Home > Reviews > Begum Jaan Review: Once Upon A Time in 1947 Dobaara

Begum Jaan Review: Once Upon A Time in 1947 Dobaara

Based in a sprawling harem in 1947 that is to be destroyed for the new Indo-Pak border to pass through, Srijit’s Mukherji’s film is an absolute carnage of sensibilities  

Rahul DesaiRahul Desai

April 14, 2017 | 11:04 AM

FC Rating

★★★★★
film-companion
begum jaan movie review, vidya balan, srijit mukherji, gauhar khan

Director: Srijit Mukherji

Cast: Vidya Balan, Rajit Kapoor, Ashish Vidyarthi, Chunky Pandey, Gauahar Khan, Pallavi Sharda

Begum Jaan is a wholeheartedly awful film. It commits to absolute carnage – of sensibilities, craft, metaphors, motifs, genres, periods, performances, careers and overall artistry. It’s so committed that it can be in a long-distance relationship with incompetence. It’s so focused on assaulting us that it feels like the Radcliffe line is being clawed through our bodies by Karan Malhotra (Brothers, Agneepath) and a bunch of vengeful background musicians. It’s so clinically dead, messy and disjointed that the butchers from Angamaly Diaries would have an identity crisis. 

Not for a second does this film stop trying to make a fool of itself. It seems to be designed by the kind of mind that is so confident about its ‘Bollywood accessibility’ that Tony D’Souza and Milan Luthria would be offended. I’ve not seen any of his Bengali films, but I’m given to understand that director Srijit Mukherji is sort of a big deal. Winning six or seven National Awards is no mean feat. Yet, his first Hindi film, which is a remake – taste-defying interpretation, actually – of his Bengali film Rajkahini, looks like Gulaab Gang and Humari Adhuri Kahaani (because Vidya Balan doesn’t learn) conceived a social-media-feminist baby in the now-defunct Balaji Telefilms compound. 

I don’t know what it is about Bengali directors who think they must shed their original language in order to adapt to the needs of Hindi-film watchers, but I suspect the producers they choose – or succumb to in most cases – have a lot to do with their drastic embrace of this lowest-common-denominator grammar. To put things into context, the notorious Brothers Bhatt have produced this one. I’d say that explains a lot, but how does one forget how to make a film overnight?

Begum Jaan’s place is more of a multicultural madhouse – full of screechy women that sound like they’ve escaped Arkham Asylums for Failed Actors from every region

Usually, I like to look slightly deeper than the obviously terrible surface and perhaps pinpoint why and how the makers go wrong. There’s more to a rant than easy phrases. 

It’s always interesting to know what drives people to be so blinded by the quantity of their work that they expect critics to mistake it for quality. But I can’t find a single moment of Begum Jaan worthy enough to dissect or even accept. Nothing I write will educate me, or the readers, or the film, or its poor viewers over the weekend. It’s a lose-lose-lose-lose situation.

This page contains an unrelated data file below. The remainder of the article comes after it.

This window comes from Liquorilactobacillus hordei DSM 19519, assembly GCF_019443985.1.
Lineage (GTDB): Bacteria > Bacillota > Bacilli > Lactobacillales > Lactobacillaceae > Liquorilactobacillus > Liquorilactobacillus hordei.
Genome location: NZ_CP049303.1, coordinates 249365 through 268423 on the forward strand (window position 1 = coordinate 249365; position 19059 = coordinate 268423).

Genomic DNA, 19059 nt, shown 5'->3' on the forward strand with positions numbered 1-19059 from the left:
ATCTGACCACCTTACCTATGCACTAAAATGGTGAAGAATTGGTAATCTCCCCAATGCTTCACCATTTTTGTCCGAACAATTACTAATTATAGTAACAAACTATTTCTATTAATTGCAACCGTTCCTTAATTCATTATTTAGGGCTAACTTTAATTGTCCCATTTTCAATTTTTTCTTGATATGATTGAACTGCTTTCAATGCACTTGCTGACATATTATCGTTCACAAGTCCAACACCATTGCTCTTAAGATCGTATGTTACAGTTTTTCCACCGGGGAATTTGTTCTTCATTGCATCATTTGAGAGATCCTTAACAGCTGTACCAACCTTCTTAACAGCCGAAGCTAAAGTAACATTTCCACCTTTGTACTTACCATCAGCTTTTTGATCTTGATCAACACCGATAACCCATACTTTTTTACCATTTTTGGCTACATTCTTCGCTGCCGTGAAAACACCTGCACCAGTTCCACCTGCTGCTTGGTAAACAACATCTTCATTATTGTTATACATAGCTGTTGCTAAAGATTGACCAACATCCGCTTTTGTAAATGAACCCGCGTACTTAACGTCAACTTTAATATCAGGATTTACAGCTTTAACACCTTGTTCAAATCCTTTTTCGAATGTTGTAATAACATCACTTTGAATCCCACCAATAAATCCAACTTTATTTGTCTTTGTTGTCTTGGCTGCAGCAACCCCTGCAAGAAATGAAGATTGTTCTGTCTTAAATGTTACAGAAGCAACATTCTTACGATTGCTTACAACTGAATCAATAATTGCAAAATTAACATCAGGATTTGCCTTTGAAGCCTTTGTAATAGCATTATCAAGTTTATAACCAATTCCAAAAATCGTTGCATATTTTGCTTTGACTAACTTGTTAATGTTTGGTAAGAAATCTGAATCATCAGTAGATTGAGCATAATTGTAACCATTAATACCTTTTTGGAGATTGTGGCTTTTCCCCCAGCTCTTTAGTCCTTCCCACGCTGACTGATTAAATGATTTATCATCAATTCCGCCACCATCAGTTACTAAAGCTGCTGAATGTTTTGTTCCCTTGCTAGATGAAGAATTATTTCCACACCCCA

Most of it is based in a sprawling harem in 1947 that is to be destroyed for the new Indo-Pak border to pass through. In charge of this demolition are two stooges – the Indian National Congress’ Harshavardhan (Ashish Vidyarthi) and the Muslim League’s Illias (Rajit Kapoor). These two act like nostalgic old colonial uncles reminiscing about the Partition even before it happens. 

They exist as a device to remind us of the history books being rewritten – and that even Indian theatre veterans like to make a quick buck. During some of their mostly robotic conversations, Mukerji frames them absurdly – one half of each face to the corner of a wide frame, making it look like they were censored for not being pretty enough. Sure, we get the Hindu-Muslim parts-form-a-whole symbolism, but surely there’s a way to be less jarring and pretentious about it. 

A uni-browed, blue-eyed Begum Jaan (Balan) is the defiant owner of the haveli. She is detestable, and I wanted her to perish within the first fifteen minutes. She sucks up to a King, hates on a commoner, resents her business and celebrates the democracy of a bed. But her place is more of a multicultural madhouse – full of screechy women that sound like they’ve escaped Arkham Asylums for Failed Actors from every region. Viewers who amble out after watching this film will probably look as unhinged and pointlessly deranged.

Towards the end, there’s a laughably choreographed shootout sequence where everyone seems to be firing blanks into the dark, quite literally

There’s a girl who speaks Gujarati in a Rajasthani accent, a girl who speaks Marwari in a Bengali accent, a girl who speaks Bihari Hindi in a South Indian accent, and a girl who doesn’t speak at all too. This girl is Mishti – the young light-eyed actress who still looks traumatized from making her debut with Subhash Ghai’s Kaanchi

Chunky Pandey also appears as an evil villain entrusted with the job of ‘clearing the path’; the brief to him seems to be “act like you don’t have a toothpick but you really need one”. Towards the end, there’s a laughably choreographed shootout sequence where everyone seems to be firing blanks into the dark, quite literally. I could swear the cinematographer was shot a couple of times, too. They’re all screaming and running and shouting and burning and dying, almost as if they’re being told that a sequel is in the works and they’d have to reprise their roles. 

The ladies’ bizarre behavior is clearly the result of a man directing them, and exploiting his own superficial idea of the world’s oldest profession. What else can explain a shot of an old woman stripping against the backdrop of the Indian flag in 2017 to drive away rapists? And its corresponding 1947 scene of a pre-teen girl doing the same to shame a perverse cop into submission? This would’ve been tasteless and inexplicable, if this were actually a film.